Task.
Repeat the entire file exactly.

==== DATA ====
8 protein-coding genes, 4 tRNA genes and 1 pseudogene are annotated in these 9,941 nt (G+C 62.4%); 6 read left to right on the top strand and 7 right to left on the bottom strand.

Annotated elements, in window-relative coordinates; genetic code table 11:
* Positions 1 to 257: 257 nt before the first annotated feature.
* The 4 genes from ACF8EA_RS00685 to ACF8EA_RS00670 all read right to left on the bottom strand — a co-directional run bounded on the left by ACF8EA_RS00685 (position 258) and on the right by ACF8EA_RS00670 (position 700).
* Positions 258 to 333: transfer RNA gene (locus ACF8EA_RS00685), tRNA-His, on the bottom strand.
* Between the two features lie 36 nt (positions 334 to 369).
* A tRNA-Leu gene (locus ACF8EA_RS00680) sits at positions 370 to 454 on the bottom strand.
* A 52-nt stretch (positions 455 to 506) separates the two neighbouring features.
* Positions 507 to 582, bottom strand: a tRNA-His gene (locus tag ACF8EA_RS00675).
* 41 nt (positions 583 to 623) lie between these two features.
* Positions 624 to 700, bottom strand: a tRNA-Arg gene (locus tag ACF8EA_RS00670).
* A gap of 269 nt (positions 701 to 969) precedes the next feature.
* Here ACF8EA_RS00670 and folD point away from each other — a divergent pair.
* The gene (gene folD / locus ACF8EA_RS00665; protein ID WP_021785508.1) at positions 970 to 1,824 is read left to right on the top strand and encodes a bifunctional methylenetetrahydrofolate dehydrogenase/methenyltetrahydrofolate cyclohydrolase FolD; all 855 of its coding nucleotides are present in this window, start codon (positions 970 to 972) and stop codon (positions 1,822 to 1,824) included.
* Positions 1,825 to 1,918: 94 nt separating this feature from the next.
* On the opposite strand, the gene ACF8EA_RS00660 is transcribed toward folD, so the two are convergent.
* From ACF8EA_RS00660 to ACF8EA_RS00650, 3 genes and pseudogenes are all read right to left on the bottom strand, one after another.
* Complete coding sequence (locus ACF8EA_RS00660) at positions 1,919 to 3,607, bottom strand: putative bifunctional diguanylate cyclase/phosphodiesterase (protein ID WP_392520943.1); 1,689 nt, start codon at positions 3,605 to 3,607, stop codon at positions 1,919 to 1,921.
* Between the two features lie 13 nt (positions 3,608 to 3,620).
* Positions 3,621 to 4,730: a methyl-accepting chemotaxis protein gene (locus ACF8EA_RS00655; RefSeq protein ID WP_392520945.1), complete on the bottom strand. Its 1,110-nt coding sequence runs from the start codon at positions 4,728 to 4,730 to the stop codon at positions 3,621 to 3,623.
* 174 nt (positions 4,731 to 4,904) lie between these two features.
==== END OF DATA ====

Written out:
8 protein-coding genes, 4 tRNA genes and 1 pseudogene are annotated in these 9,941 nt (G+C 62.4%); 6 read left to right on the top strand and 7 right to left on the bottom strand.

Annotated elements, in window-relative coordinates; genetic code table 11:
* Positions 1 to 257: 257 nt before the first annotated feature.
* The 4 genes from ACF8EA_RS00685 to ACF8EA_RS00670 all read right to left on the bottom strand — a co-directional run bounded on the left by ACF8EA_RS00685 (position 258) and on the right by ACF8EA_RS00670 (position 700).
* Positions 258 to 333: transfer RNA gene (locus ACF8EA_RS00685), tRNA-His, on the bottom strand.
* Between the two features lie 36 nt (positions 334 to 369).
* A tRNA-Leu gene (locus ACF8EA_RS00680) sits at positions 370 to 454 on the bottom strand.
* A 52-nt stretch (positions 455 to 506) separates the two neighbouring features.
* Positions 507 to 582, bottom strand: a tRNA-His gene (locus tag ACF8EA_RS00675).
* 41 nt (positions 583 to 623) lie between these two features.
* Positions 624 to 700, bottom strand: a tRNA-Arg gene (locus tag ACF8EA_RS00670).
* A gap of 269 nt (positions 701 to 969) precedes the next feature.
* Here ACF8EA_RS00670 and folD point away from each other — a divergent pair.
* The gene (gene folD / locus ACF8EA_RS00665; protein ID WP_021785508.1) at positions 970 to 1,824 is read left to right on the top strand and encodes a bifunctional methylenetetrahydrofolate dehydrogenase/methenyltetrahydrofolate cyclohydrolase FolD; all 855 of its coding nucleotides are present in this window, start codon (positions 970 to 972) and stop codon (positions 1,822 to 1,824) included.
* Positions 1,825 to 1,918: 94 nt separating this feature from the next.
* On the opposite strand, the gene ACF8EA_RS00660 is transcribed toward folD, so the two are convergent.
* From ACF8EA_RS00660 to ACF8EA_RS00650, 3 genes and pseudogenes are all read right to left on the bottom strand, one after another.
* Complete coding sequence (locus ACF8EA_RS00660) at positions 1,919 to 3,607, bottom strand: putative bifunctional diguanylate cyclase/phosphodiesterase (protein ID WP_392520943.1); 1,689 nt, start codon at positions 3,605 to 3,607, stop codon at positions 1,919 to 1,921.
* Between the two features lie 13 nt (positions 3,608 to 3,620).
* Positions 3,621 to 4,730: a methyl-accepting chemotaxis protein gene (locus ACF8EA_RS00655; RefSeq protein ID WP_392520945.1), complete on the bottom strand. Its 1,110-nt coding sequence runs from the start codon at positions 4,728 to 4,730 to the stop codon at positions 3,621 to 3,623.
* 174 nt (positions 4,731 to 4,904) lie between these two features.